1. HR Revolution Middle East Magazine: A film you help produced in 2014 won the 48HourFilm Project Nairobi. What lessons did you gain from that experience and what tips can you give to young budding film producers?

Calisto Lemashon: Now That You Are Here’ was one of two productions I was a part of with the talented director Barbara Karuana. It didn’t get through to Cannes but it was a great learning experience at the time on a lot of different things. Such initiatives like 48hour film festival remain relevant especially for upcoming filmmakers as it is an opportunity to showcase your skills and in the film industry the more you can prove that you can do a certain genre of film then the better your chances of securing funding and distribution. In my own experience in filmmaking from Undergrad in Moi University to 48hour Film projects to working in the television industry is that you have to believe in your idea and believe that you are doing the right thing. Filmmaking is just one of the few arts where you can make a social commentary in any angle you choose. I would want more upcoming artists and filmmakers to pay attention to the kind of messages they are sending to those watching. Great filmmakers in Africa such as Ousmane Sembene and Souleymane Cisse and should be motivating more filmmakers in the continent and how to make stories that are relevant to changing mindsets and catalyze some form of reform.

  1. HR Revolution Middle East Magazine: Producing is the drudgery of film, none of the glitz, what keeps you going?

Calisto Lemashon: One famous quote in film is that “A producer is not just a bookkeeper, or a banker, or a background. He makes the picture. If the film is a failure, I am responsible. If it is a success, then it is the joint contribution of the actors, director, writers, set designers, musicians and script girl — everybody except the producer. This is a fact of life; I do not complain.” Dino De Laurentiis

Production in film is hard work it’s a lot of sleepless nights it is budgets, sets, talents and crews. It’s managing all of these different bodies of talent to make something which is noble in the creative’s eyes. It’s hard work and it’s gruesome but it’s worth it at the end of the day when you see the credits roll or when you sign that distribution deal with a major company. I think one thing that keeps me going is the fact that I am very interested in seeing more of black representation in Hollywood; I want to see more of our stories being told. The new films coming out like Black Panther gives more motivation to keep going because it’s a different portrayal of our stories and we need our youth and kids growing up to see that our bodies are more valuable than our current positions. That for me is what keeps me going. I want to change a whole generation through film and teaching film skills.

  1. HR Revolution Middle East Magazine: Having had experience working in a large media station in Kenya, Nation Media Group, what do you think are the best recruiting practices for media and other creative industries?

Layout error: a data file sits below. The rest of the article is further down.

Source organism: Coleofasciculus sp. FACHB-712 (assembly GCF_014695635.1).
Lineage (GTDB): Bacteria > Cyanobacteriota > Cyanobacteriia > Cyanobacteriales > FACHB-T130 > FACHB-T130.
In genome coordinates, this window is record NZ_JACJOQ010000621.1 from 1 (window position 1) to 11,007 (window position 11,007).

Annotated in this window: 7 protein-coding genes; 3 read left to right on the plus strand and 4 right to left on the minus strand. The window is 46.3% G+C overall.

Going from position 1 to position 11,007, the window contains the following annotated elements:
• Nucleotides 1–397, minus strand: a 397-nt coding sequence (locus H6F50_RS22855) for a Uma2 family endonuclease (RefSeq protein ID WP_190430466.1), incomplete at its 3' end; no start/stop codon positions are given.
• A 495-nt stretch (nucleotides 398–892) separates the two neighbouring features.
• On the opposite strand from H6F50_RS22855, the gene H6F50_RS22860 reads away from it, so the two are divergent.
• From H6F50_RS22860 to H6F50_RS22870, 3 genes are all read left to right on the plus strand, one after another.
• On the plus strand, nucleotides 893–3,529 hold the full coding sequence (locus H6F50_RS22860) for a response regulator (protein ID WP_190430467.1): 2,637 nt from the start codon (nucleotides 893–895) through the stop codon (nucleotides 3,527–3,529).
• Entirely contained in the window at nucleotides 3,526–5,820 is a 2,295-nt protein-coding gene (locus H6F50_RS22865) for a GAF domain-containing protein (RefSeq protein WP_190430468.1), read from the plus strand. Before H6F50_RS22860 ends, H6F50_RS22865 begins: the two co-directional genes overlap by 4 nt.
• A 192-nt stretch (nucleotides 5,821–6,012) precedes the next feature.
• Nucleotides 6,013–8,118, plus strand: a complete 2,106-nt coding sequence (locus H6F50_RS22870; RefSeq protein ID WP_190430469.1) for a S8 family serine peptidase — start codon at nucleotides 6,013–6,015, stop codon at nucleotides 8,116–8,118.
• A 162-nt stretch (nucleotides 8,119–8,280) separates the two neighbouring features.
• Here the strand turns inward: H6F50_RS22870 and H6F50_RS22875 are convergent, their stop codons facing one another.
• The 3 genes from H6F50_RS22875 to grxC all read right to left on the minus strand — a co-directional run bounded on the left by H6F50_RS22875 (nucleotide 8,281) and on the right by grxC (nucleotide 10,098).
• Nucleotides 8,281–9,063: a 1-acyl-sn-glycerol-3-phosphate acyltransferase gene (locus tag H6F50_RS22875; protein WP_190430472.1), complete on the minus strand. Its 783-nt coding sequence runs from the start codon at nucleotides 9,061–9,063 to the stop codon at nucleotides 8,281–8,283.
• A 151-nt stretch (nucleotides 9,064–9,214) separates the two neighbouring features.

Calisto Lemashon: Working for a big corporate is hard especially in the creative industry as you find best practices which you are expected to fit into. Working with Nation Media remains a thrilling experience because TV doesn’t have a dull moment. A lot is always going on if not editorial, in the production department. I got a chance to try out many things in a controlled environment. I’m really grateful to my first boss Sharleen Samat for believing in me. I remember I had gone for an internship interview and I went with three scripts, two short films and one feature film. I was then working as an event producer straight out of undergrad with PHAT! Productions run by Mike Strano while also planning to go back to school. Nation Media asked me to join the group, not as an intern but as a Production Assistant; at the time they were re-launching the breakfast show (Am Live NTV). And I’m forever grateful to the people I worked with from Kobi Kihara, Sheila Mwanyigha , Debarl Inea and my bosses Justus Tharao and Linus Kaikai. I think one thing is that for NTV they let you do your own thing, try it out if it works it works good, if it doesn’t, try another route.

In my opinion, I think that more HR policies need to have a stronger sense of hiring based on passion as opposed to just papers. I found it more fulfilling working with people who loved television or film as opposed to those just doing it for the pay or because they went to school for it. In Columbia College Chicago many of these factors are magnified. You find that passion drives careers as opposed to just having a degree but not having the love for it. I think you can always see these when hiring creatives. I’m back in school because I want to learn more and make better films and content and it’s that constant learning experience which hiring managers need to be more conversant with, especially with our generation where growth in an organization will keep the creatives as opposed to them not feeling challenged in the workplace and not learning anything new.

  1. HR Revolution Middle East Magazine: Do you have a mentor? Is mentorship especially in the creative industries important? How can a budding artiste go about accessing one?